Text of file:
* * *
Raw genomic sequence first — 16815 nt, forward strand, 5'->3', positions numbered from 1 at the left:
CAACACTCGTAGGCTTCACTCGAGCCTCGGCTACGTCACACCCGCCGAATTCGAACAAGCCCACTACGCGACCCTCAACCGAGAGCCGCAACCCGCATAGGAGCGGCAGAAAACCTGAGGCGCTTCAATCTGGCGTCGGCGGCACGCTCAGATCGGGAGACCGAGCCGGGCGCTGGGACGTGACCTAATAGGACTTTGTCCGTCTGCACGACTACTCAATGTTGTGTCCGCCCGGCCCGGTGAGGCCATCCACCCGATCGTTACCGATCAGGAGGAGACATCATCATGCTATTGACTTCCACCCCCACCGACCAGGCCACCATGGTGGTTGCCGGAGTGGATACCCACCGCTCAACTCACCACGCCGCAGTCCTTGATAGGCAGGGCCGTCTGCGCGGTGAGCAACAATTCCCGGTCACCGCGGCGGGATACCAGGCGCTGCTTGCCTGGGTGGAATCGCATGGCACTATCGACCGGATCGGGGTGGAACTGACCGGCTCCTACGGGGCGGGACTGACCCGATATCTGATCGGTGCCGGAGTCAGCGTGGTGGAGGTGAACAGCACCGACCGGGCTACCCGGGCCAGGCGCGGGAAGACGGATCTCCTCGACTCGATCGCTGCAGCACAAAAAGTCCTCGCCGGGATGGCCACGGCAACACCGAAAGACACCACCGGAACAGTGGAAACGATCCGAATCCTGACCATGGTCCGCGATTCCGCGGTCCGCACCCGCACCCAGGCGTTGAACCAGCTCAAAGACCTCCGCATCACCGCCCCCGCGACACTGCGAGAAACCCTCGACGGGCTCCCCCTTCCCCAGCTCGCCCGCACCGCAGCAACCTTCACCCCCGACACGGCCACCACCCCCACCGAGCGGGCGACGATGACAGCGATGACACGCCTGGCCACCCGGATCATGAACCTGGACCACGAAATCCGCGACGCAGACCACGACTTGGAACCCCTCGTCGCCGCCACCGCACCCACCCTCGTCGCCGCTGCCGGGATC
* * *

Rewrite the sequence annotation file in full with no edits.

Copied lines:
Raw genomic sequence first — 16815 nt, forward strand, 5'->3', positions numbered from 1 at the left:
CAACACTCGTAGGCTTCACTCGAGCCTCGGCTACGTCACACCCGCCGAATTCGAACAAGCCCACTACGCGACCCTCAACCGAGAGCCGCAACCCGCATAGGAGCGGCAGAAAACCTGAGGCGCTTCAATCTGGCGTCGGCGGCACGCTCAGATCGGGAGACCGAGCCGGGCGCTGGGACGTGACCTAATAGGACTTTGTCCGTCTGCACGACTACTCAATGTTGTGTCCGCCCGGCCCGGTGAGGCCATCCACCCGATCGTTACCGATCAGGAGGAGACATCATCATGCTATTGACTTCCACCCCCACCGACCAGGCCACCATGGTGGTTGCCGGAGTGGATACCCACCGCTCAACTCACCACGCCGCAGTCCTTGATAGGCAGGGCCGTCTGCGCGGTGAGCAACAATTCCCGGTCACCGCGGCGGGATACCAGGCGCTGCTTGCCTGGGTGGAATCGCATGGCACTATCGACCGGATCGGGGTGGAACTGACCGGCTCCTACGGGGCGGGACTGACCCGATATCTGATCGGTGCCGGAGTCAGCGTGGTGGAGGTGAACAGCACCGACCGGGCTACCCGGGCCAGGCGCGGGAAGACGGATCTCCTCGACTCGATCGCTGCAGCACAAAAAGTCCTCGCCGGGATGGCCACGGCAACACCGAAAGACACCACCGGAACAGTGGAAACGATCCGAATCCTGACCATGGTCCGCGATTCCGCGGTCCGCACCCGCACCCAGGCGTTGAACCAGCTCAAAGACCTCCGCATCACCGCCCCCGCGACACTGCGAGAAACCCTCGACGGGCTCCCCCTTCCCCAGCTCGCCCGCACCGCAGCAACCTTCACCCCCGACACGGCCACCACCCCCACCGAGCGGGCGACGATGACAGCGATGACACGCCTGGCCACCCGGATCATGAACCTGGACCACGAAATCCGCGACGCAGACCACGACTTGGAACCCCTCGTCGCCGCCACCGCACCCACCCTCGTCGCCGCTGCCGGGATC